TEDx Sydney | Australian Ideas Worth Spreading

A few Deepend’ers were selected to attend TEDx Sydney 2014 in the Opera House this weekend. Starting at 7am with a breakfast ‘ideation’ session about how to get Australia higher on the Innovation Index (nr 9 in 2013) , the day forbode to be packed with captivating stories and stupefying performances.

The sessions were grouped into 4 topics, namely ‘Passage’, ‘Blood’, ‘Enhance’ and ‘Rethink’. The videos have not been released just yet, but in a meanwhile you can view the full archive of the day here, or through the app. To give you an idea of what the 2300 invitees were in for, I’ll you give you my top speaker for each topic:


Adam Alter – researches behavioural economics, marketing and psychology of judgment and decision-making. He found that certain ‘traits’ of people, such as generousity, honesty and open-mindedness, can be influenced quite simply. For instance generousity, specifically towards donating. He explained how people are more attracted by the letters that form their initials. To get as many people as possible to donate towards a cyclone relief fund then, you have to ensure that you name a cyclone accordingly. So if most people in Australia have names starting with J, and you name the cyclone starting with a J, you get a lot more people to donate. Easy. Just call a cyclone Obama, or Bill Gates – Adam joked.


Mary Jerram – retired state coroner of NSW talked about the difference between vengeance and justice. She believed vengeance can not be achieved through law. For those people affected by a death or tragedy, closure is not really given through a sentence or imprisonment – grief goes on and on but through her job Mary believed to help the loved ones left behind by providing justice – not vengeance.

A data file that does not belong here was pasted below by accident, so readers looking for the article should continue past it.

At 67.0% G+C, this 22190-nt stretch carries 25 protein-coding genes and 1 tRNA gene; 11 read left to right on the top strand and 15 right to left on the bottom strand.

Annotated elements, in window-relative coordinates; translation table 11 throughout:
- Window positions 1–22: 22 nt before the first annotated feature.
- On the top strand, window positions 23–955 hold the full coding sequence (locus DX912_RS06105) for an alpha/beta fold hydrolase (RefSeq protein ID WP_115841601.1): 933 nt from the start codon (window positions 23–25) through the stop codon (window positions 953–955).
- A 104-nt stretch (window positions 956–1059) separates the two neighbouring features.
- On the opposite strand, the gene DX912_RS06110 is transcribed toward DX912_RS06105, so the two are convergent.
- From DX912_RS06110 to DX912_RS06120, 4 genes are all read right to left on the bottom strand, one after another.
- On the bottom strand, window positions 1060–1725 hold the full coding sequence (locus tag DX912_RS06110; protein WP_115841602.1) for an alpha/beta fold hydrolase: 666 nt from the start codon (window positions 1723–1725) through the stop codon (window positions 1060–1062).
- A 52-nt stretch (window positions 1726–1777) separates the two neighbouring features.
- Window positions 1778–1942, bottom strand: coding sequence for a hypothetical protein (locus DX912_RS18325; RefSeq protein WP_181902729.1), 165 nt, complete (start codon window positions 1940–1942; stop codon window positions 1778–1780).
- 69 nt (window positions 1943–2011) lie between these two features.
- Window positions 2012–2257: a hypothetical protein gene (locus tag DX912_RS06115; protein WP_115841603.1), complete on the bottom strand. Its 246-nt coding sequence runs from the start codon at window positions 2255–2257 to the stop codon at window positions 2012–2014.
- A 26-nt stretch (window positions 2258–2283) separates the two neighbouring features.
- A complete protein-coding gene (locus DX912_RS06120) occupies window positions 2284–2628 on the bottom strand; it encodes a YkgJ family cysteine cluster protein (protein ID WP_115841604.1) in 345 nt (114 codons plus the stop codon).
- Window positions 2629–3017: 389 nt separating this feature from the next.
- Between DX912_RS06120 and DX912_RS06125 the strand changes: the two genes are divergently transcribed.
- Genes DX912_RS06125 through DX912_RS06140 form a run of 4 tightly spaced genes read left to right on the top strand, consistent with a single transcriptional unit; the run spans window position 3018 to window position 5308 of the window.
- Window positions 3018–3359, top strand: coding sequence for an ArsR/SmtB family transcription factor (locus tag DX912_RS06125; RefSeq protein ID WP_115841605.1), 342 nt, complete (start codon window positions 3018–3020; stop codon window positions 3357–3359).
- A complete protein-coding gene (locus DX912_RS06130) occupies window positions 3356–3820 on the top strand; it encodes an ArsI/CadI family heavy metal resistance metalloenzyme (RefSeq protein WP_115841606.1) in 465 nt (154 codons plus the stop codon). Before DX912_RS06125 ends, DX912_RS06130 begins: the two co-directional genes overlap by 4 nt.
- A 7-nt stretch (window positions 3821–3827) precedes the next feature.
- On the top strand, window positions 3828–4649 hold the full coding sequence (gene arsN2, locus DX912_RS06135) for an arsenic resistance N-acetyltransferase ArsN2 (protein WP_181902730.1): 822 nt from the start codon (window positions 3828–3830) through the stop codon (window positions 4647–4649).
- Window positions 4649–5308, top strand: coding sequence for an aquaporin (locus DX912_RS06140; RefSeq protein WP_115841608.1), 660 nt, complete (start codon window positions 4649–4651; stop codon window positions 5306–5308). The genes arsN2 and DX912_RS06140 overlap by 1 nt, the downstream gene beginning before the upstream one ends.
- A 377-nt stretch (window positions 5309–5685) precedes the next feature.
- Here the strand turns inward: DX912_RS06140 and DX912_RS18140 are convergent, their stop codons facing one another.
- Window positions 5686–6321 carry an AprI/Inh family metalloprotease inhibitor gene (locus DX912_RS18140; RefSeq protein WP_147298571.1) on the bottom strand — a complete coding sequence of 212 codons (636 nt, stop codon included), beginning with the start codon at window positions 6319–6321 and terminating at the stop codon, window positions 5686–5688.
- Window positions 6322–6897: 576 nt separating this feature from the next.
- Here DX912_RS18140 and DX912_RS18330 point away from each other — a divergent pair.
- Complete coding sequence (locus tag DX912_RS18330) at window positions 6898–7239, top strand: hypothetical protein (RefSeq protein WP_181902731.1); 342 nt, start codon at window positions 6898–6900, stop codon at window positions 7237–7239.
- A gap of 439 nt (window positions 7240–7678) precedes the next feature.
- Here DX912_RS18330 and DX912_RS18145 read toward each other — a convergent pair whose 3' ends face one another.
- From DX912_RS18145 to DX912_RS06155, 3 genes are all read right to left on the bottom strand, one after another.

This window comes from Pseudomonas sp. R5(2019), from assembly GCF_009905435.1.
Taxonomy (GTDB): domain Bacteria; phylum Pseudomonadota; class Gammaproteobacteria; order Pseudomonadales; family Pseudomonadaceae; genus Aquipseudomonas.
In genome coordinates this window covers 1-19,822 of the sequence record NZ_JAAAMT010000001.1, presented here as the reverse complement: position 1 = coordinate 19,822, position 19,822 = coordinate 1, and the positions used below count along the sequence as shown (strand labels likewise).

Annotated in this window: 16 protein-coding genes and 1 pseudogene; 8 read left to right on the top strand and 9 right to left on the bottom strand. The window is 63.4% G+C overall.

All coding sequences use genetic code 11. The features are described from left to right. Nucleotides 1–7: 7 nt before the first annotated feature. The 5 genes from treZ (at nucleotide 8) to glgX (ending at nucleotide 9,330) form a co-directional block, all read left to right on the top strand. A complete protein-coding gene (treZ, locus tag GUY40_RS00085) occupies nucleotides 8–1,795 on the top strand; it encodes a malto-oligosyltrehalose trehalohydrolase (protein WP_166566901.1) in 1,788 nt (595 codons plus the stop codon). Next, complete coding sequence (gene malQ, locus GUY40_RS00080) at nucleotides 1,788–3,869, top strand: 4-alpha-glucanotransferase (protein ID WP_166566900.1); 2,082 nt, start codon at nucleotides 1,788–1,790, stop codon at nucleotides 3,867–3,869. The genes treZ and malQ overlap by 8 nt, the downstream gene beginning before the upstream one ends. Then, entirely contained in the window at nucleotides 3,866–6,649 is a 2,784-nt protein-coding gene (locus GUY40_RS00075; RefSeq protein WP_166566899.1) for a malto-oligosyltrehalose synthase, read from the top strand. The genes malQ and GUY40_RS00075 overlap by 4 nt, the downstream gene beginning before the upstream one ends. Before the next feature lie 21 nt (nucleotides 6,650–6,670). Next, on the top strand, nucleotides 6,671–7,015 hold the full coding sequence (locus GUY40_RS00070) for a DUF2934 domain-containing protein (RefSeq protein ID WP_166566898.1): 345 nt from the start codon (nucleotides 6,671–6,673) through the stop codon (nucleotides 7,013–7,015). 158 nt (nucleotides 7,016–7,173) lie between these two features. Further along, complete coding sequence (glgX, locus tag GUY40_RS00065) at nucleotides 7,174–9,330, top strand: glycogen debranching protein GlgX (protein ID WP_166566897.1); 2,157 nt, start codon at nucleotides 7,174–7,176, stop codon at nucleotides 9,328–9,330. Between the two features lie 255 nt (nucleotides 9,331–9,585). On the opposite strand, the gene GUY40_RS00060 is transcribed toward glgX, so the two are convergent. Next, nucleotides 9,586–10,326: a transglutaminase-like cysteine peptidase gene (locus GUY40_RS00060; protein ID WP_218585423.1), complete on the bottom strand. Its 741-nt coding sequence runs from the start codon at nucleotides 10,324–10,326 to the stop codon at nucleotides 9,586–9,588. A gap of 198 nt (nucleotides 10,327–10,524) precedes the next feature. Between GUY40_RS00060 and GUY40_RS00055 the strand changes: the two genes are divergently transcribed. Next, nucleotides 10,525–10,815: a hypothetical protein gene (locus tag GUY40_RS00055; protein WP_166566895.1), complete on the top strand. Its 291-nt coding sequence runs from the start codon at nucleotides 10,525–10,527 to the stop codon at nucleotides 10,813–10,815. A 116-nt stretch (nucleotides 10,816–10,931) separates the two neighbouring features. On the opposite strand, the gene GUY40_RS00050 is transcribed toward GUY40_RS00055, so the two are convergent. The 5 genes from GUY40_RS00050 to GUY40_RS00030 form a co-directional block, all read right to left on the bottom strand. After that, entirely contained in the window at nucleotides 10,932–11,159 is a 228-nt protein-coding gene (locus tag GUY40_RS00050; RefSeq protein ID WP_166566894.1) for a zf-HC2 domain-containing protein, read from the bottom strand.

Oliver Percovich – founder of Skatistan told the extrodinary story about how he found a loop-hole in the regime banning women in Afghanistan from participating in any sports. Skateboarding was too novel to have any rules and regulations yet. Oliver has succeeded in setting up the award-winning NGO combining skateboarding with educational outcomes.

In Kabul, Skateistan’s participants come from all of Afghanistan’s diverse ethnic and socioeconomic backgrounds, and include 40% female students, hundreds of streetworking children, and youth with disabilities. In the skateparks, the students themselves decide what they want to learn – connecting them with a safe space and opportunities for them to develop the skills that they consider important, such as peace.


Mark Major – a lighting architect, spoke about the unique relaitonship between light and architecture in our cities. He spoke about the polution and waste that our cities produce through artificial lighting once the sun goes down. Shopfronts, neon signs and unneccesarily lit streets and buildings, degrade the values of light (or of no light rather), such as intimicay and concealment. Feeling safe and secure, does not have to be lessened, when we are more reasonable when using light.

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